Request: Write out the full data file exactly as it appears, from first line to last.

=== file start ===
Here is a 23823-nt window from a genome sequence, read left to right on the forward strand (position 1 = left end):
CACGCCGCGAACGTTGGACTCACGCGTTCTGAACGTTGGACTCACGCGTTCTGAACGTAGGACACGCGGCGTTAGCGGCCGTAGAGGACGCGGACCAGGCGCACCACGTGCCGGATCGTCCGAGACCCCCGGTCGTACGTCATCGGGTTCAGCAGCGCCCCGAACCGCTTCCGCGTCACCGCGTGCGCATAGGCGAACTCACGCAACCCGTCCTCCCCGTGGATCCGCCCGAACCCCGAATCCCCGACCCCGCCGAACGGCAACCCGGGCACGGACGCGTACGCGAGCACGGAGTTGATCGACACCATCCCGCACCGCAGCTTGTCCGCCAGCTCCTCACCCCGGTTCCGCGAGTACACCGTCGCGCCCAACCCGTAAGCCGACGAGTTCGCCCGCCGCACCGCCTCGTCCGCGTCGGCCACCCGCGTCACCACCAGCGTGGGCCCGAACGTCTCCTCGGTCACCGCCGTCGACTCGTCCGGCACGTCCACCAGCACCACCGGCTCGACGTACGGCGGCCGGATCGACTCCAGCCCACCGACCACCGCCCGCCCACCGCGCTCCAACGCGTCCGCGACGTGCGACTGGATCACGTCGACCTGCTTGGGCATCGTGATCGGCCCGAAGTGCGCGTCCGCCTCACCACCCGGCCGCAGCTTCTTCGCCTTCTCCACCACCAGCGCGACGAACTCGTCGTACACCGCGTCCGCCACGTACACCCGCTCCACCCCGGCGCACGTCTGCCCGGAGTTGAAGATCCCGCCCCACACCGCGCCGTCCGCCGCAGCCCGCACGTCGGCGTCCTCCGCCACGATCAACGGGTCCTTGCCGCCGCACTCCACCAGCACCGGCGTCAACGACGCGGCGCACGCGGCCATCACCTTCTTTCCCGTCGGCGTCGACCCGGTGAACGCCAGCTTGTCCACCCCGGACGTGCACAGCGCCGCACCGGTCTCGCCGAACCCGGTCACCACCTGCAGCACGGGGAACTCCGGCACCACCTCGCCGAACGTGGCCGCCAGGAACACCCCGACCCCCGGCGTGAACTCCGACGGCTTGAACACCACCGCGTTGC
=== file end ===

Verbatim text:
Here is a 23823-nt window from a genome sequence, read left to right on the forward strand (position 1 = left end):
CACGCCGCGAACGTTGGACTCACGCGTTCTGAACGTTGGACTCACGCGTTCTGAACGTAGGACACGCGGCGTTAGCGGCCGTAGAGGACGCGGACCAGGCGCACCACGTGCCGGATCGTCCGAGACCCCCGGTCGTACGTCATCGGGTTCAGCAGCGCCCCGAACCGCTTCCGCGTCACCGCGTGCGCATAGGCGAACTCACGCAACCCGTCCTCCCCGTGGATCCGCCCGAACCCCGAATCCCCGACCCCGCCGAACGGCAACCCGGGCACGGACGCGTACGCGAGCACGGAGTTGATCGACACCATCCCGCACCGCAGCTTGTCCGCCAGCTCCTCACCCCGGTTCCGCGAGTACACCGTCGCGCCCAACCCGTAAGCCGACGAGTTCGCCCGCCGCACCGCCTCGTCCGCGTCGGCCACCCGCGTCACCACCAGCGTGGGCCCGAACGTCTCCTCGGTCACCGCCGTCGACTCGTCCGGCACGTCCACCAGCACCACCGGCTCGACGTACGGCGGCCGGATCGACTCCAGCCCACCGACCACCGCCCGCCCACCGCGCTCCAACGCGTCCGCGACGTGCGACTGGATCACGTCGACCTGCTTGGGCATCGTGATCGGCCCGAAGTGCGCGTCCGCCTCACCACCCGGCCGCAGCTTCTTCGCCTTCTCCACCACCAGCGCGACGAACTCGTCGTACACCGCGTCCGCCACGTACACCCGCTCCACCCCGGCGCACGTCTGCCCGGAGTTGAAGATCCCGCCCCACACCGCGCCGTCCGCCGCAGCCCGCACGTCGGCGTCCTCCGCCACGATCAACGGGTCCTTGCCGCCGCACTCCACCAGCACCGGCGTCAACGACGCGGCGCACGCGGCCATCACCTTCTTTCCCGTCGGCGTCGACCCGGTGAACGCCAGCTTGTCCACCCCGGACGTGCACAGCGCCGCACCGGTCTCGCCGAACCCGGTCACCACCTGCAGCACGGGGAACTCCGGCACCACCTCGCCGAACGTGGCCGCCAGGAACACCCCGACCCCCGGCGTGAACTCCGACGGCTTGAACACCACCGCGTTGC